Cytochrome P450 enzymes catalyze oxidative metabolism of most pharmaceutical compounds. Consequently dextromethorphan, flurbiprofen, midazolam and other compounds are commonly used as probe substrates to evaluate cytochrome P450 function in humans. A "cocktail" approach employing simultaneous administration of two or more of the probe substrates has been used by various investigators in recent years. An analytical strategy to simultaneously extract and analyze dextromethorphan, flurbiprofen and midazolam and their major metabolites (dextrorphan, 4′-hydroxy-flurbiprofen and 1′-hydroxy-midazolam) by HPLC-MS/fluorescence was developed and is described here. The three probe substrates and their major metabolites were extracted simultaneously by means of a solid-phase (Bond Elut Certify ® cartridges) extraction procedure from 200 μl of pig plasma. The extraction efficiency was more than 79.5% for each of the six analytes. The extracted compounds were chromatographically separated on a Luna C8(II) column (50 mm L × 3 mm ID) in a single run of 20 min and analyzed by either fluorescence (flurbiprofen and 4′-hydroxy-flurbiprofen) or selective ion monitoring (dextromethorphan, dextrorphan, midazolam and 1′-hydroxy-midazolam) with positive electrospray ionization. The limit of quantification was 2.5 ng/ml for midazolam and 5 ng/ml for the other five analytes. The assay was precise and accurate (error: -9.1 to 12.1) with total CVs of 13.9% or better for each of the 6 analytes. This method was used to analyze concentrations of the three probes and their metabolites in plasma after intravenous administration to a healthy pig.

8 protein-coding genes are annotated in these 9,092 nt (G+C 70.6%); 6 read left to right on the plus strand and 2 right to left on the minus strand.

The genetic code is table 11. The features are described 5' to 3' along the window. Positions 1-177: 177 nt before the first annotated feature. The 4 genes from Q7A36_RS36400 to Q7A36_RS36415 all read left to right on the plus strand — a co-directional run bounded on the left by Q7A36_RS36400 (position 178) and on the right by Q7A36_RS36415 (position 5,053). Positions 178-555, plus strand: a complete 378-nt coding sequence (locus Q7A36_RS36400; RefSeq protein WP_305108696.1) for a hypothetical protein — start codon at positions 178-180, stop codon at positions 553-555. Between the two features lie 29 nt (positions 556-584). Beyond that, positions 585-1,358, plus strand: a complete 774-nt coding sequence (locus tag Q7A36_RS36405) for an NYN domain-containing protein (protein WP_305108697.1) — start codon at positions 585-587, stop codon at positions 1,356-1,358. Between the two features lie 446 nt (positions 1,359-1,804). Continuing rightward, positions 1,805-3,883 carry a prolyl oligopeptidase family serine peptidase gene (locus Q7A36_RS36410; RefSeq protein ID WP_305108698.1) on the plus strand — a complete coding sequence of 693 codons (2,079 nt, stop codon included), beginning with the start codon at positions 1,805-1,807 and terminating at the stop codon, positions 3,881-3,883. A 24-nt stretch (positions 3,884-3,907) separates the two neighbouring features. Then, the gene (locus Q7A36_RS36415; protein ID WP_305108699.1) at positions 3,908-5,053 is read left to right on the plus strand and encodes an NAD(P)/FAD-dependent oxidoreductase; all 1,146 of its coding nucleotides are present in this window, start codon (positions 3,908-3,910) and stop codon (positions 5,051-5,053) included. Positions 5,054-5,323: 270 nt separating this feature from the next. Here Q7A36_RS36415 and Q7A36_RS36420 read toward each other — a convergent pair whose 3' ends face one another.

|Original language||English (US)|
|Number of pages||7|
|Journal||Journal of Chromatography B: Analytical Technologies in the Biomedical and Life Sciences|
|State||Published - Jun 15 2007|
Bibliographical noteFunding Information:
This work was supported in part by a grant from the Office of the Dean of the Graduate School of the University of Minnesota. We thank Dr Upendra Argikar for providing help with LC/MS troubleshooting. We also thank Dr Gregory Beilman, Dr David Skarda, Kristine Mulier and the personnel at Experimental Surgical Services at University of Minnesota for assistance in the conduct of the in-vivo study.
- Cytochrome P450